Genesis 2: 8-17
Dr. S. Lewis Johnson gives a careful explanation of man's relationship to God while in the Garden of Eden. Dr. Johnson describes the mystery of man's amissable will.
[Prayer] Heavenly Father, we come to Thee in the name of our Lord Jesus Christ, who is our great High Priest, who has offered the once and for all sacrifice, by which, we are brought into the fellowship of the eternal Trinity. We thank Thee that he not only, as a priest, has offered the sacrifice that makes possible access, but now carries on his priestly activity at Thy right hand.
And we thank Thee that he lives forever and among his many works are his prayers for us. And we would thank Thee for a great High Priest in his ministry to us day by day. And now, Lord, we pray that he may teach us through the Spirit as we turn again to the word of God. Enable us to understand some of the deep things of the Scriptures. And may they be profitable to us in building us up in our faith. We commit the hour to Thee.
In Jesus’ Name. Amen.
[Message] Now, our subject tonight is a very big subject. It is “Man in His Probation, or Amissability versus Indefectibility.”
Now, you don’t have to remember anything but, “Man in His Probation.” Will you turn with me now to Genesis chapter 2. And, first, a few words of introduction. According to the Bible, what I have been saving and what I hope you have been learning, is that man was created, possessed of body, soul, and spirit. He was created in maturity and in holiness; that is, in moral holiness. So that we can, he was created in maturity and in perfection.
He was also created in the image of God, to use the Scriptural expression. And that image of God, I said last time, involved three aspects: it involves man’s rational nature by which he is enabled to know God. It involves man’s moral nature, enabling him to enjoy righteousness and holiness of the truth. That is evidently the work of the Holy Spirit in the Christian to restore us to the knowledge of righteousness and holiness of the truth. And this is said to be after the image of God. And so we may reason backwards and infer from that that man was created with a moral nature, which enabled him to enjoy righteousness and holiness of the truth in the Garden of Eden.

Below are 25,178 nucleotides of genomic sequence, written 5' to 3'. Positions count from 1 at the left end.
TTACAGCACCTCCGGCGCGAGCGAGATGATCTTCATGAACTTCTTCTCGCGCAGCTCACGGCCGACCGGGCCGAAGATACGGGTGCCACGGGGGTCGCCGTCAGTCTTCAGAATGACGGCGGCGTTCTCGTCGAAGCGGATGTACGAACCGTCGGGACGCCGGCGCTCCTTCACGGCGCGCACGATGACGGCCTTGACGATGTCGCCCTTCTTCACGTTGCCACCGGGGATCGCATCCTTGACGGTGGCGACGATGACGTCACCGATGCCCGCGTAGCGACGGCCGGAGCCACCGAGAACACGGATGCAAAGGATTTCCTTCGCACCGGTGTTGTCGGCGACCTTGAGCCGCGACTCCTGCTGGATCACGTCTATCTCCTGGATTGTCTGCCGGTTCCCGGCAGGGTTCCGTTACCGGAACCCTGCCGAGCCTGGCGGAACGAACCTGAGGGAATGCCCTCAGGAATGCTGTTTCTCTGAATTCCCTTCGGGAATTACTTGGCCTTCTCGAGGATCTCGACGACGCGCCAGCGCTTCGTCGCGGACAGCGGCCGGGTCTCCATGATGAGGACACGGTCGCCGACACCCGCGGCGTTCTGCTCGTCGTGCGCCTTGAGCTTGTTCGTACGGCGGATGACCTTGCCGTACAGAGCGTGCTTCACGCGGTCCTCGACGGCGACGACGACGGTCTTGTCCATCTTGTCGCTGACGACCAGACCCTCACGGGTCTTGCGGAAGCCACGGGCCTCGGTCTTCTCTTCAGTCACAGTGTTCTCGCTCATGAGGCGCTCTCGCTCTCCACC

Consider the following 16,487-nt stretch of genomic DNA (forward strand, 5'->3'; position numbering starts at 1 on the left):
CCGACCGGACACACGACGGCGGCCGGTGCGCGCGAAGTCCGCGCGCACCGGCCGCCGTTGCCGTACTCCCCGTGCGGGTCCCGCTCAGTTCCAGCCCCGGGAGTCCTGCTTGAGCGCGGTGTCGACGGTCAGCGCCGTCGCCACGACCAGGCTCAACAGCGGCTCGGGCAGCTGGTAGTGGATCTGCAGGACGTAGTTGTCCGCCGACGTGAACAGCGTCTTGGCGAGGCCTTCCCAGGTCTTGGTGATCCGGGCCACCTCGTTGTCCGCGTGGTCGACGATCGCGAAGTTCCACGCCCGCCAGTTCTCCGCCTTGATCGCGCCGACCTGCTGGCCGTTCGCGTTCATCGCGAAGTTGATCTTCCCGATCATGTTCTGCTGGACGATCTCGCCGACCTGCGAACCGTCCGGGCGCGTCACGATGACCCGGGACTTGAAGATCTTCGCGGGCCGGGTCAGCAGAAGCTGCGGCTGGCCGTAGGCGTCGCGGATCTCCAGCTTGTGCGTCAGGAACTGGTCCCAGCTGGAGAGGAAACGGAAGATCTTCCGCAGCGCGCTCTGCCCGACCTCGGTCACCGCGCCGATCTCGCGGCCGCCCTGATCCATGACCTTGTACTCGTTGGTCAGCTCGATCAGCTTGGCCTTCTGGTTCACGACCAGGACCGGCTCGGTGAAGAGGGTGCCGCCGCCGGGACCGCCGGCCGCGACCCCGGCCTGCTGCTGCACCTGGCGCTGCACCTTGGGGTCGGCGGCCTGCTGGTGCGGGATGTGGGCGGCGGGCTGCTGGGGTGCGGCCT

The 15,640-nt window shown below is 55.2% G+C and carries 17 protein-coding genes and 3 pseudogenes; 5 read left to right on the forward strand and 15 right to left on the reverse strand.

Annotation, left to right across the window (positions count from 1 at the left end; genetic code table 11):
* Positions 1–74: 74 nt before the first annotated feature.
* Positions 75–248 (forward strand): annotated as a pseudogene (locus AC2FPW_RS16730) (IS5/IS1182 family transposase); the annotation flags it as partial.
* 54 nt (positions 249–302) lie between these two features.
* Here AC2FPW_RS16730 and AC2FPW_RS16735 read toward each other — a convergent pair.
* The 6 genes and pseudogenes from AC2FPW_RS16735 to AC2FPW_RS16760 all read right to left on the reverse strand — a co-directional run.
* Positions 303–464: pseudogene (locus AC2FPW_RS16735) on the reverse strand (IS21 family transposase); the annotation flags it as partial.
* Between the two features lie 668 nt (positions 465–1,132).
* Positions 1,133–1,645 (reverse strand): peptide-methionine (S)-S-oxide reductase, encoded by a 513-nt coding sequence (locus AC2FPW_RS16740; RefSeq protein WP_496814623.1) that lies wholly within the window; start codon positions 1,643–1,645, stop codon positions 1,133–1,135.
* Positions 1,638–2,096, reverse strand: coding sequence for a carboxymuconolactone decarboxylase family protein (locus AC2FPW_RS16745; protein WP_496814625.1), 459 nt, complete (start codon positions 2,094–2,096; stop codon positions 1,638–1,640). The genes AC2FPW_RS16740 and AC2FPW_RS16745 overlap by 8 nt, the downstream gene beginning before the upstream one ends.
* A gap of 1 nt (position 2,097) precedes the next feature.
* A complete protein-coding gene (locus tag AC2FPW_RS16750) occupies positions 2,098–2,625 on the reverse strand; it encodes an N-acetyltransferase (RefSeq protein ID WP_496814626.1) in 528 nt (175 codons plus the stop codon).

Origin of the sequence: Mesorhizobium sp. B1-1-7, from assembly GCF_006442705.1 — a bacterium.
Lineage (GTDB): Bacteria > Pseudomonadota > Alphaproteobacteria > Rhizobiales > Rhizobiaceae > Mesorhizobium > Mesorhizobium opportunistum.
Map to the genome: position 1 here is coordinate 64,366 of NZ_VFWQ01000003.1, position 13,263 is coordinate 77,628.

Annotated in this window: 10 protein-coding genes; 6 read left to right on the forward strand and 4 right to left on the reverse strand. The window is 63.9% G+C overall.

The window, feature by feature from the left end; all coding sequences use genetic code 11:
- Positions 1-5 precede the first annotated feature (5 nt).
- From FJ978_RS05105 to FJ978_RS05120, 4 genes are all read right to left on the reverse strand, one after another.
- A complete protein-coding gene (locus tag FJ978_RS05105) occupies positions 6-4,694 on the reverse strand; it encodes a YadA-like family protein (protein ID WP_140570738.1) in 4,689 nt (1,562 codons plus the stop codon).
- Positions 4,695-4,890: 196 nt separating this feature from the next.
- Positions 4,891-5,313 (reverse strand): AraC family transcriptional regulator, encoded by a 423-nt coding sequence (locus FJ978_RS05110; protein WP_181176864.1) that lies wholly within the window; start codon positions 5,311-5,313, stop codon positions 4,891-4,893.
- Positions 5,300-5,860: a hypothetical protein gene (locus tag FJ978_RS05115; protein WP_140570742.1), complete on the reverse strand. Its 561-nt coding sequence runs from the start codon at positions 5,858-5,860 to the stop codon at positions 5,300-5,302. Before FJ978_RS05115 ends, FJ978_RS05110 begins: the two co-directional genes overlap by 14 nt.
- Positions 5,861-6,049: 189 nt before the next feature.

Then we also said, finally, that the image of God involved man’s regal office, giving him authority over the creation. And what we have also been saying, both directly and implicitly, is that we know these things not by human speculation but by divine revelation.
Oliver Wendell Holmes said, a long time ago, “Science is a good piece of furniture for a man to have in an upper chamber, provided he has common sense on the ground floor.”
Now, better still to have divine revelation in the basement. So that if you are, in your thinking, grounded upon divine revelation, well then you will be safe. And it is good to have common sense on the ground floor, and science in an upper chamber. We are interested in science and we are — certainly, we hope that we are interested and possess good common sense, but the important thing is to have that divine revelation as the foundation of what we think we know.
In coming to Man’s probation in the Garden of Eden, we come to some further questions. For example, what was the nature of man’s probation? Or how does sin begin in the human heart? Or can unfallen man change his holy inclination? And, of course, can fallen man change his unholy inclination?
Now, we know man has power over his volitions, but can he change his basic inclination of the will? That’s a question, I think, that all of us should be interested in. But let’s turn to our subject and Roman 1 in our outline, the biblical description of the probation. And it is found in Genesis chapter 2, verse 8 through verse 17. So, let’s turn there and will you listen as I read beginning with verse 8 of Genesis chapter 2.
“And the LORD God planted a garden toward the east in Eden; and there he placed the man whom he had formed. And out of the ground the LORD God caused to grow every tree that is pleasing to the sight, and good for food; the tree of life also in the midst of the garden, and the tree of knowledge of good and evil.